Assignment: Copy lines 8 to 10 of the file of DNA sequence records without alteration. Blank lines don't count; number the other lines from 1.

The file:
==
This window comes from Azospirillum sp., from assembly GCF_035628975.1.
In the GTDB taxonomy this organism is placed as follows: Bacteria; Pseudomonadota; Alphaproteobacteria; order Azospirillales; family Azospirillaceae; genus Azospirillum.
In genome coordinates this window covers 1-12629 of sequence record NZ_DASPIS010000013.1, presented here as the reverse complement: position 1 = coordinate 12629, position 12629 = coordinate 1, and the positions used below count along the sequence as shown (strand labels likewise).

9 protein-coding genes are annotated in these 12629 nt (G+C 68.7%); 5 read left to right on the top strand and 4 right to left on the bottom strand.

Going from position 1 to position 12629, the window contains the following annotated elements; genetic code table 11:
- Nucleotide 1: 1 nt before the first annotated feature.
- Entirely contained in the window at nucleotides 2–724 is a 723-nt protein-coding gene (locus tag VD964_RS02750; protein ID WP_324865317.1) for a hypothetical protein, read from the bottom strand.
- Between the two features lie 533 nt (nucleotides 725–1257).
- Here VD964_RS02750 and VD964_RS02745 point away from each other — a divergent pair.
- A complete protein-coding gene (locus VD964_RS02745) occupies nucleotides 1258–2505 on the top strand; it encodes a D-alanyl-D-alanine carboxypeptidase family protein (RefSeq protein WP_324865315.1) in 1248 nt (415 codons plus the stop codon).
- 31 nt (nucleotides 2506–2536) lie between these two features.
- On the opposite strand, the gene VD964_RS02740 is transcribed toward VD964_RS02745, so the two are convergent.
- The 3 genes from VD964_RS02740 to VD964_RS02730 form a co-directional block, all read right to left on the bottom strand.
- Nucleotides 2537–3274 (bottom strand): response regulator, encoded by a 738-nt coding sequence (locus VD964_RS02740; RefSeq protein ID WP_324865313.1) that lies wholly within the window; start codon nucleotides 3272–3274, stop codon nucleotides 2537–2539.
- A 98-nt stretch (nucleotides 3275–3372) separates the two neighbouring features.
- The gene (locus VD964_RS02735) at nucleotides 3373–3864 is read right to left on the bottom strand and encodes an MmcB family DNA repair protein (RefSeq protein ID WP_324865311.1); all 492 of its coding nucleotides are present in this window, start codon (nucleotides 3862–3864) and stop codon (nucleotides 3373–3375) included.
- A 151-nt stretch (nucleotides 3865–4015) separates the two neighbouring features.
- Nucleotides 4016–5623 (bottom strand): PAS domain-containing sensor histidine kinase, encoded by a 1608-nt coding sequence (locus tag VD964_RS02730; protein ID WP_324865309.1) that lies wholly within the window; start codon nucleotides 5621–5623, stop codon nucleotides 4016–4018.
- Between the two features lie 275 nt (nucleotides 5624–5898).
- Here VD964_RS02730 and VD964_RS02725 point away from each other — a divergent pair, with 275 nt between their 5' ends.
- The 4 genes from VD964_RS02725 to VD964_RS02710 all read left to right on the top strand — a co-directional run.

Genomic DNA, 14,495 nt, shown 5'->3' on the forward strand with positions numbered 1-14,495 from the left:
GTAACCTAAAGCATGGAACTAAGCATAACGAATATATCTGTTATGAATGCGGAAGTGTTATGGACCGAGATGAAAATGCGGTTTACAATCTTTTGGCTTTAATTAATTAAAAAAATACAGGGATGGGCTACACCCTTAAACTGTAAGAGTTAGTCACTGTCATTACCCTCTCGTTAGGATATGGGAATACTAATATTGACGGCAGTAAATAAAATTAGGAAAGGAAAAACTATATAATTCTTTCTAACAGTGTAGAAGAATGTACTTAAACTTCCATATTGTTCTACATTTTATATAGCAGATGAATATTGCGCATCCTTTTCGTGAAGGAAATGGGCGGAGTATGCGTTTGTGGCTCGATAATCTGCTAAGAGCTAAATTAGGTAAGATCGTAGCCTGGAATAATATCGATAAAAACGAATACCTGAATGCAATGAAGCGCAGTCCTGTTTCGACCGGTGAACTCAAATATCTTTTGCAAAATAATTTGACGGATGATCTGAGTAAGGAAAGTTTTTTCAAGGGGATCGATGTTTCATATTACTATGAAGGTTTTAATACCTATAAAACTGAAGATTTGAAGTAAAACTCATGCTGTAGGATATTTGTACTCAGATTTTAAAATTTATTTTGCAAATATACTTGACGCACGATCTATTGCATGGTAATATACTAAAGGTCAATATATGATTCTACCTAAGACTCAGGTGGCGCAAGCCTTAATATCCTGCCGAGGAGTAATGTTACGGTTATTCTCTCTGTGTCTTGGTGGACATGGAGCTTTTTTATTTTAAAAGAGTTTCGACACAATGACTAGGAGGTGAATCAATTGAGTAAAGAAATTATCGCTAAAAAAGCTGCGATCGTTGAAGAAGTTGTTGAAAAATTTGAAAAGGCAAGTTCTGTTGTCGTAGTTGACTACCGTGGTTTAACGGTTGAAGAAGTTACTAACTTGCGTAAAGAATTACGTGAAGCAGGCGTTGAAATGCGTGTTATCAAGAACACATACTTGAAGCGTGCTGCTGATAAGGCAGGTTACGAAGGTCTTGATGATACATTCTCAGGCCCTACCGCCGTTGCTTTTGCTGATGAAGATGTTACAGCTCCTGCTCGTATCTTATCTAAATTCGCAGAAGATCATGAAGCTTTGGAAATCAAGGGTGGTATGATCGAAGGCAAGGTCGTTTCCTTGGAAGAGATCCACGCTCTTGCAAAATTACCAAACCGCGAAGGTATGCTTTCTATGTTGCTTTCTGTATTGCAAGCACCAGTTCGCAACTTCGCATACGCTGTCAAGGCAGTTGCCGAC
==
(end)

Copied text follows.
- Between the two features lie 533 nt (nucleotides 725–1257).
- Here VD964_RS02750 and VD964_RS02745 point away from each other — a divergent pair.
- A complete protein-coding gene (locus VD964_RS02745) occupies nucleotides 1258–2505 on the top strand; it encodes a D-alanyl-D-alanine carboxypeptidase family protein (RefSeq protein WP_324865315.1) in 1248 nt (415 codons plus the stop codon).